In our group we use crop models mainly to i) gain an insight into the crop growth dynamics in complex agricultural systems and fluctuating environments, ii) characterize the main constraints of production environments, iii) assess potential of new technologies (e.g. success of new cultivars, optimization and construction of specific “cultivar x management packages”) in given environment and, iv) “what if analysis” and future foresight (e.g. in context of climatic changes).
APSIM model requires several inputs to simulate the crop within the system: i) daily weather information (Tmax, Tmin, rainfall, solar radiation), ii) soil information (soil type, water &nutrient status), iii) crop and genotype specific coefficient.Calculation of genotypic coefficients for APSIM is generally the most effective if done in this particular order;
Phenology (~60% fit with observed data)
Photoperiod sensitivity (wherever relevant)
Canopy (~30% fit with observed data)
Grain number/grain size (~10% fit with observed data)
Detailed description of particular crop parameters can be found at www.apsim.com. In the case of sorghum, reasonable minimum parameterization requirement can be achieved by:
Calculating the thermal time requirement from “end of juvenile” to “panicle initiation” phase (tt_endjuv_to_init, APSIM sorghum module annotation) which is generally the most variable phenological phase determining the whole crop duration.To determine the crop duration we need to observe thermal time to flowering in the field at minimum. Then tt_endjuv_to_initpheno-phase can be calculated as;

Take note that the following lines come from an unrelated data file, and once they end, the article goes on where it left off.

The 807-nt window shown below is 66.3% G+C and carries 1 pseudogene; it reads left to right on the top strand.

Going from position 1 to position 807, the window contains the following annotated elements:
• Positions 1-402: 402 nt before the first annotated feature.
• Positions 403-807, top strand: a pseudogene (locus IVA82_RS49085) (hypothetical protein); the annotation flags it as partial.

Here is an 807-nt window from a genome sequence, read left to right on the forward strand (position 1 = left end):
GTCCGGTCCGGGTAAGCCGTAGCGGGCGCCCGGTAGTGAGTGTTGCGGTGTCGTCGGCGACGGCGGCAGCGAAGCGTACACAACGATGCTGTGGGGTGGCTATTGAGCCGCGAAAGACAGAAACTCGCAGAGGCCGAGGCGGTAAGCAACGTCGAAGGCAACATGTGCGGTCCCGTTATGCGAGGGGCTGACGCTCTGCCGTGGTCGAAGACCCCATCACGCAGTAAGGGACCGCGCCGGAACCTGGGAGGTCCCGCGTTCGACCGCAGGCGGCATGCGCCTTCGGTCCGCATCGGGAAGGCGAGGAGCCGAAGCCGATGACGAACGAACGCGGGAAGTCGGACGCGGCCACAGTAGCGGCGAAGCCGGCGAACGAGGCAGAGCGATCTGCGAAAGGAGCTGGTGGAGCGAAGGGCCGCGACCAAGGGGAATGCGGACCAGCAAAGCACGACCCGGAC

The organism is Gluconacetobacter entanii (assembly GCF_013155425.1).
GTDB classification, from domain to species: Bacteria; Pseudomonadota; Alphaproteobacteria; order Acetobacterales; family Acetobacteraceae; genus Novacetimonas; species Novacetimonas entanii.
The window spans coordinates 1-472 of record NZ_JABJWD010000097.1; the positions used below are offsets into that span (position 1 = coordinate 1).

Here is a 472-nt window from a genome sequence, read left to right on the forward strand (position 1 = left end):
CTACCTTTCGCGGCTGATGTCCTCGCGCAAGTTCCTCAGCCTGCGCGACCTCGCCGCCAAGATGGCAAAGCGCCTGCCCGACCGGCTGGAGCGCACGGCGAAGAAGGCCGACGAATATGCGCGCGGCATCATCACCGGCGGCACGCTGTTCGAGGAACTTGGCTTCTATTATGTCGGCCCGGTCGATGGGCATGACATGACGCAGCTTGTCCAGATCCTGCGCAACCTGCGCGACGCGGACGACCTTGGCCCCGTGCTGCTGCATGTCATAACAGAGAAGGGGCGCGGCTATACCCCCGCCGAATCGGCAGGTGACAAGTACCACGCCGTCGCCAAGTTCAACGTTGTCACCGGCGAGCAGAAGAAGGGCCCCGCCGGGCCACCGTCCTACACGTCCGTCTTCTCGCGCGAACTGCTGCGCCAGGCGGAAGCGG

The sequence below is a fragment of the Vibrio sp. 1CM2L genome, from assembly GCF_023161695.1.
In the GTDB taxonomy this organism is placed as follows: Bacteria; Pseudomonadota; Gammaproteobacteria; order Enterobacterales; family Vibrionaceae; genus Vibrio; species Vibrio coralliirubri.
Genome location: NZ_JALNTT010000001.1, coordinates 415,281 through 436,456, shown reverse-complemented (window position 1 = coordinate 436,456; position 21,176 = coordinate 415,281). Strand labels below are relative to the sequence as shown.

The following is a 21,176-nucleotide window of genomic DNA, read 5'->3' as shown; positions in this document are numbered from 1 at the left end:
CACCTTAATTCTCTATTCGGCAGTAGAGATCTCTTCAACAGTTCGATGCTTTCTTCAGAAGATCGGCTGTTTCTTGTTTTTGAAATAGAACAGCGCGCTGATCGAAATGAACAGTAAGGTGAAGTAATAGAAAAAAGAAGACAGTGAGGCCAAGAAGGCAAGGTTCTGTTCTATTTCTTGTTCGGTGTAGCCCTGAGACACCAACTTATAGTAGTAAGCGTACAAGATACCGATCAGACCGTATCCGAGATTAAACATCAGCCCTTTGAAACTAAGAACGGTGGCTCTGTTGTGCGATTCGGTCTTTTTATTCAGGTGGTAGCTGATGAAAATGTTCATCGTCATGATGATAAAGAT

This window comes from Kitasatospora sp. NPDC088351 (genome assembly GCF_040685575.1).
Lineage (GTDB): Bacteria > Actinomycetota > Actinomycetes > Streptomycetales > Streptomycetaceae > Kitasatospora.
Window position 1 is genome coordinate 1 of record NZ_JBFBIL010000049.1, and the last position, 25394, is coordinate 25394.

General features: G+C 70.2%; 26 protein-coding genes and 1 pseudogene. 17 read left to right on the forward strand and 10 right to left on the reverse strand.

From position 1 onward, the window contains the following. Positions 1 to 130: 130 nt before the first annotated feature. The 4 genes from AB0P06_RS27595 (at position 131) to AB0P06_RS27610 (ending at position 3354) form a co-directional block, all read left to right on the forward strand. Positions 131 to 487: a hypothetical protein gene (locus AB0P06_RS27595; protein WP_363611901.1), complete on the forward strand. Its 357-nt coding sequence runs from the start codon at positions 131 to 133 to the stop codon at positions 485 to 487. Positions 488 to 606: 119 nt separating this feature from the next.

tt_endjuv_to_init= [tt to flowering (observed) – tt_germ_to_emerg (conserved) –tt_emerg_endjuv (conserved) – tt_init to flag (conserved) - tt_flag_to_flower (conserved)];
(Note: We can improve the phenological coefficients estimation if we record tt to panicle initiation, tt to flag leaf,and tt to maturity.)
Duration of the crop is sensitive to photoperiod (calculated as a function of day of year and latitude; can be outputted from APSIM) if the cultivar is photoperiod sensitive. The fotoperiod affects sorghum tt_endjuv_to_init phase and is generally stable [pp (11.5;13.5h)]. The most variable coefficient is the slope of extension in duration of tt_endjuv_to_init phase (pp_slope [tt_endjuv_to_init extension per h of pp) which has to be calculated. The minimum observation requirement is tt to flowering of the crops sown in different time of the year within photoperiod sensitivewindow11.5-13.5h. For these tt_endjuv_to_init (above)and consequently the slope of extension in duration of tt_endjuv_to_init phase can be calculated.
Released APSIM version canopy module simulates the canopy based on the total plant leaf area (TPLA) approach which requires calculation of i) TPLAmax, ii)TPLA inflection ratio, iii) TPLA production cf.
TPLA approach of canopy prediction integrates the number of fully expanded leaves, their individual size, and tiller number, and includes an adjustment for the area of expanding leaves (Hammer et al., 1993). To parameterize the TPLA coefficients, we need several observed data points on LA and corresponding TT, tiller number, thermal time to flag leaf (can be generalized by TT_to_flower-100oCdays) during the plant growth. Then TPLAmax defines the maximum total plant leaf area as:
tplaMax = (pow(FTN + 1.0, tillerCoef) * pow(finalLeafNo,mainStemCoef)) * scm2smm;
TillerCoef = 0.66 (is generally considered constant); FTN- fertile tiller No,
We optimize the mainStemCoef (using solver add-in in excel [hyperlink to xls])